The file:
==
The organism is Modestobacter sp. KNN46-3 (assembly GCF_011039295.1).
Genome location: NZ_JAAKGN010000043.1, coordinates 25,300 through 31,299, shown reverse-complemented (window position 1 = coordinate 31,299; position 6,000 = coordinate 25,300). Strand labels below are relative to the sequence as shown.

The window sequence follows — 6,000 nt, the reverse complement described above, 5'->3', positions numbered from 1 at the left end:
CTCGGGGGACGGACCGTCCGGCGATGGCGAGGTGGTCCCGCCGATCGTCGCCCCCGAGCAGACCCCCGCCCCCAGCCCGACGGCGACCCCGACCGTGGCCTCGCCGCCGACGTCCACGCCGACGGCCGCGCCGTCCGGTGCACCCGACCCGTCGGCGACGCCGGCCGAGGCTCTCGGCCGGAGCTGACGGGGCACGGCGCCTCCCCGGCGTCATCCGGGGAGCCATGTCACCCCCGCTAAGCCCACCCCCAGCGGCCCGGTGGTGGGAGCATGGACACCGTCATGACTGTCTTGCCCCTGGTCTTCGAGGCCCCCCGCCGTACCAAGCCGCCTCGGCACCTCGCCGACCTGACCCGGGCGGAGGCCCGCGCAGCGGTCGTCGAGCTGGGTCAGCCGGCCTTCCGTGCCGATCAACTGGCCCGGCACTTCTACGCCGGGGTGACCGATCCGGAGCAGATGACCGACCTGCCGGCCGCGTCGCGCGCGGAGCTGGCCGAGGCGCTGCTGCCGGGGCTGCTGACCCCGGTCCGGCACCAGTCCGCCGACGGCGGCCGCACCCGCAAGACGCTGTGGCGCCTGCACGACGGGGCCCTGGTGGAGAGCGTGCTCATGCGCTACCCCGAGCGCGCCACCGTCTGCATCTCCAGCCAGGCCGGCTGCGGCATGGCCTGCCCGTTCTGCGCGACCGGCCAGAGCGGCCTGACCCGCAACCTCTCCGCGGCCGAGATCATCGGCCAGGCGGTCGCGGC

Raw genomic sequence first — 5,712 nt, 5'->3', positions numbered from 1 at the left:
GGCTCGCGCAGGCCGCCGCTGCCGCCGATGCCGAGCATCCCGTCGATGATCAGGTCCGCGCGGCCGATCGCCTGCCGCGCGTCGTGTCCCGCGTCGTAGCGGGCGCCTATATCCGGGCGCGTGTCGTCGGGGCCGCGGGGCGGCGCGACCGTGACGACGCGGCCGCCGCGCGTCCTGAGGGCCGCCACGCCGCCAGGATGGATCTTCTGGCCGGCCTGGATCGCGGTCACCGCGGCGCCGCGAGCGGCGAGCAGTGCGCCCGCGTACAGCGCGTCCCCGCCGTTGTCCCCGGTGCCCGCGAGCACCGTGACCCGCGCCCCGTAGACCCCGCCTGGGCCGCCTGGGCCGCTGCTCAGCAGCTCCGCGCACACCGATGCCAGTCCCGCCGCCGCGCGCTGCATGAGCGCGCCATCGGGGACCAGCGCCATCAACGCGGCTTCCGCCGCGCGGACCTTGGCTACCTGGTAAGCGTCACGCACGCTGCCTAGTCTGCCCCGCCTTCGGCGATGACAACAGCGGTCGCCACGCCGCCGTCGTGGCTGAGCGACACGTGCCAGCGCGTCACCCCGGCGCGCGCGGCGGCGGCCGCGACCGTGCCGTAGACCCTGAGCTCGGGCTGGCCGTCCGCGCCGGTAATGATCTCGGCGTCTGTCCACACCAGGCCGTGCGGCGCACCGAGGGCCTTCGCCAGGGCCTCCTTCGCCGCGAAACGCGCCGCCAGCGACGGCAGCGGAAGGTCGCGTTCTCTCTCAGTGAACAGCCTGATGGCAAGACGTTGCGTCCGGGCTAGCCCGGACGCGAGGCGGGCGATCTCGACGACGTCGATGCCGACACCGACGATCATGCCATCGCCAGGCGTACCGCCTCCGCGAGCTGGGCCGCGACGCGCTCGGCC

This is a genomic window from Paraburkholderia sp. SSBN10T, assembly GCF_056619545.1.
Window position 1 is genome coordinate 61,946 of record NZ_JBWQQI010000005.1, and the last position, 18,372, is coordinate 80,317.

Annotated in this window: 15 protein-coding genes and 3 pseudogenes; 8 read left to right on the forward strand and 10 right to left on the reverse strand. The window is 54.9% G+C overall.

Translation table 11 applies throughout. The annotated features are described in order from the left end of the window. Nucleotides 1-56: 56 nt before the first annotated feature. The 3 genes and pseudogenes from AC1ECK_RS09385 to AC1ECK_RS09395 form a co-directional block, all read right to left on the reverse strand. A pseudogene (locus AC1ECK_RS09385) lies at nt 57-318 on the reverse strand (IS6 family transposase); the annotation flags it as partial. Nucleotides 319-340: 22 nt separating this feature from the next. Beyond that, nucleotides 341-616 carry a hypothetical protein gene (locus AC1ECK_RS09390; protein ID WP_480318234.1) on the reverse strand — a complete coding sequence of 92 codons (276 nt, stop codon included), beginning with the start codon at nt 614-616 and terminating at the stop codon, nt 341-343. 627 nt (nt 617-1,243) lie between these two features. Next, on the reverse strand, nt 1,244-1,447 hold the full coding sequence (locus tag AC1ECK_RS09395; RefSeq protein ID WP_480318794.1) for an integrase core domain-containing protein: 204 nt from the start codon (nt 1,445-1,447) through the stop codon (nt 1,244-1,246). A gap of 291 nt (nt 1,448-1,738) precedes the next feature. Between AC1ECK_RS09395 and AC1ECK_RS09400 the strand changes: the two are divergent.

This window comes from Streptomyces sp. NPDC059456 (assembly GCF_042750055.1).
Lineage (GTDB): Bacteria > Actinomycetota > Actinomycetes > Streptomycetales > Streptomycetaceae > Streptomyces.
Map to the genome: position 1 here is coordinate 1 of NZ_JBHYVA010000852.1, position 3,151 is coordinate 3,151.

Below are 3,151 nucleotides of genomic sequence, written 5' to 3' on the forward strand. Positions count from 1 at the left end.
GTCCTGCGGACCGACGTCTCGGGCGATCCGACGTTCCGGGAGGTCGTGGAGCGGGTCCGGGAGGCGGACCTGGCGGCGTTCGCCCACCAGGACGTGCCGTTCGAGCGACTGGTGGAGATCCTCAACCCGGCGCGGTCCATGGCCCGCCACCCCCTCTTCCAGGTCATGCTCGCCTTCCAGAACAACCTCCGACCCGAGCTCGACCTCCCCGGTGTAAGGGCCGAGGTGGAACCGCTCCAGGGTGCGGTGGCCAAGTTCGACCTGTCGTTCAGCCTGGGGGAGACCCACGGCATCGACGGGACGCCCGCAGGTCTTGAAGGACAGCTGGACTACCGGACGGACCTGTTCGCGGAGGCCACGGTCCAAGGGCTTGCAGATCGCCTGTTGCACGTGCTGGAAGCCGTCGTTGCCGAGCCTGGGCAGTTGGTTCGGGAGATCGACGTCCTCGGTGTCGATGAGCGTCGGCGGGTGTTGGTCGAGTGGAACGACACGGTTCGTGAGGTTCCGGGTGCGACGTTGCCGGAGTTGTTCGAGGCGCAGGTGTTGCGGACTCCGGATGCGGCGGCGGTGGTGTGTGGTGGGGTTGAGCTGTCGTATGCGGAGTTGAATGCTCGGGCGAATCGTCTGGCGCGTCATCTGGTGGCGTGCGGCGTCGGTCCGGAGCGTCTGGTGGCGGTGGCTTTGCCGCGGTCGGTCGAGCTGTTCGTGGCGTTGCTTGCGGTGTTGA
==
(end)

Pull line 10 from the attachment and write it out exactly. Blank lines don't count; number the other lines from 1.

Translation table 11 applies throughout. The annotated features are described in order from the left end of the window. Nucleotides 1-56: 56 nt before the first annotated feature. The 3 genes and pseudogenes from AC1ECK_RS09385 to AC1ECK_RS09395 form a co-directional block, all read right to left on the reverse strand. A pseudogene (locus AC1ECK_RS09385) lies at nt 57-318 on the reverse strand (IS6 family transposase); the annotation flags it as partial. Nucleotides 319-340: 22 nt separating this feature from the next. Beyond that, nucleotides 341-616 carry a hypothetical protein gene (locus AC1ECK_RS09390; protein ID WP_480318234.1) on the reverse strand — a complete coding sequence of 92 codons (276 nt, stop codon included), beginning with the start codon at nt 614-616 and terminating at the stop codon, nt 341-343. 627 nt (nt 617-1,243) lie between these two features. Next, on the reverse strand, nt 1,244-1,447 hold the full coding sequence (locus tag AC1ECK_RS09395; RefSeq protein ID WP_480318794.1) for an integrase core domain-containing protein: 204 nt from the start codon (nt 1,445-1,447) through the stop codon (nt 1,244-1,246). A gap of 291 nt (nt 1,448-1,738) precedes the next feature. Between AC1ECK_RS09395 and AC1ECK_RS09400 the strand changes: the two are divergent.